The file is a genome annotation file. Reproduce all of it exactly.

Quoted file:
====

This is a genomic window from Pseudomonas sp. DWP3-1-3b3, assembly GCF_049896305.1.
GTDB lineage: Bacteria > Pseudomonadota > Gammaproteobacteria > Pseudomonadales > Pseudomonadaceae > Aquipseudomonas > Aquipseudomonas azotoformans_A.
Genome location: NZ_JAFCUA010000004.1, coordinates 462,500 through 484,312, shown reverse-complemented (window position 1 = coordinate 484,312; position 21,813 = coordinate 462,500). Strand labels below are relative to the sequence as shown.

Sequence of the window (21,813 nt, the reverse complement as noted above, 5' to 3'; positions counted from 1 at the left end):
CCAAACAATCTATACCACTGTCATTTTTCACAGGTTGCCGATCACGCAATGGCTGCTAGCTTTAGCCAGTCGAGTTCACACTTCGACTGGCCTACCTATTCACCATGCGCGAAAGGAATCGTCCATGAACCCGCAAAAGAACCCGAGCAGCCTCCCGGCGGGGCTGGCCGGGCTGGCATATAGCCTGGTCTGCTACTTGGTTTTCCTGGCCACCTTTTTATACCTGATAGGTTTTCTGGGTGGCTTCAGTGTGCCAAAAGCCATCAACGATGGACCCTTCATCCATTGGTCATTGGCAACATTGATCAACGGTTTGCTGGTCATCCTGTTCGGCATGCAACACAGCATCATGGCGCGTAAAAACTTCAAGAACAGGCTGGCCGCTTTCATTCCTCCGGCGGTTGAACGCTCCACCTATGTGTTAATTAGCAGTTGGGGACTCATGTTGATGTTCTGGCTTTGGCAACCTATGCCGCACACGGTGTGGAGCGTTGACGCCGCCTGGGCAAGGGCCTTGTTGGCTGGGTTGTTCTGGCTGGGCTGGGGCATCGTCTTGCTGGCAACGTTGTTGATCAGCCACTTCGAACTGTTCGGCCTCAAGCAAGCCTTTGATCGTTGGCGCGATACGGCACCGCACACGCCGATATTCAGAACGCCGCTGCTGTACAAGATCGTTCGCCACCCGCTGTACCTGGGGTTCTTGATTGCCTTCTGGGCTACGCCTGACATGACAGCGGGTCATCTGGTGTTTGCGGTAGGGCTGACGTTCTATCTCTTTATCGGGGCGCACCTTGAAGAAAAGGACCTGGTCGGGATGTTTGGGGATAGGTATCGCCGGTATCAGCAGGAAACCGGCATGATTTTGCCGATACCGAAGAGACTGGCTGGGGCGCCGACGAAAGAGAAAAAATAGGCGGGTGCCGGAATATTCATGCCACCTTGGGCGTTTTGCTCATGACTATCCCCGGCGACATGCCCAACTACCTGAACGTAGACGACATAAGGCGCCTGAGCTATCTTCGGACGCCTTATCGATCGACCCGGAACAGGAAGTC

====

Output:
This is a genomic window from Pseudomonas sp. DWP3-1-3b3, assembly GCF_049896305.1.
GTDB lineage: Bacteria > Pseudomonadota > Gammaproteobacteria > Pseudomonadales > Pseudomonadaceae > Aquipseudomonas > Aquipseudomonas azotoformans_A.
Genome location: NZ_JAFCUA010000004.1, coordinates 462,500 through 484,312, shown reverse-complemented (window position 1 = coordinate 484,312; position 21,813 = coordinate 462,500). Strand labels below are relative to the sequence as shown.

Sequence of the window (21,813 nt, the reverse complement as noted above, 5' to 3'; positions counted from 1 at the left end):
CCAAACAATCTATACCACTGTCATTTTTCACAGGTTGCCGATCACGCAATGGCTGCTAGCTTTAGCCAGTCGAGTTCACACTTCGACTGGCCTACCTATTCACCATGCGCGAAAGGAATCGTCCATGAACCCGCAAAAGAACCCGAGCAGCCTCCCGGCGGGGCTGGCCGGGCTGGCATATAGCCTGGTCTGCTACTTGGTTTTCCTGGCCACCTTTTTATACCTGATAGGTTTTCTGGGTGGCTTCAGTGTGCCAAAAGCCATCAACGATGGACCCTTCATCCATTGGTCATTGGCAACATTGATCAACGGTTTGCTGGTCATCCTGTTCGGCATGCAACACAGCATCATGGCGCGTAAAAACTTCAAGAACAGGCTGGCCGCTTTCATTCCTCCGGCGGTTGAACGCTCCACCTATGTGTTAATTAGCAGTTGGGGACTCATGTTGATGTTCTGGCTTTGGCAACCTATGCCGCACACGGTGTGGAGCGTTGACGCCGCCTGGGCAAGGGCCTTGTTGGCTGGGTTGTTCTGGCTGGGCTGGGGCATCGTCTTGCTGGCAACGTTGTTGATCAGCCACTTCGAACTGTTCGGCCTCAAGCAAGCCTTTGATCGTTGGCGCGATACGGCACCGCACACGCCGATATTCAGAACGCCGCTGCTGTACAAGATCGTTCGCCACCCGCTGTACCTGGGGTTCTTGATTGCCTTCTGGGCTACGCCTGACATGACAGCGGGTCATCTGGTGTTTGCGGTAGGGCTGACGTTCTATCTCTTTATCGGGGCGCACCTTGAAGAAAAGGACCTGGTCGGGATGTTTGGGGATAGGTATCGCCGGTATCAGCAGGAAACCGGCATGATTTTGCCGATACCGAAGAGACTGGCTGGGGCGCCGACGAAAGAGAAAAAATAGGCGGGTGCCGGAATATTCATGCCACCTTGGGCGTTTTGCTCATGACTATCCCCGGCGACATGCCCAACTACCTGAACGTAGACGACATAAGGCGCCTGAGCTATCTTCGGACGCCTTATCGATCGACCCGGAACAGGAAGTC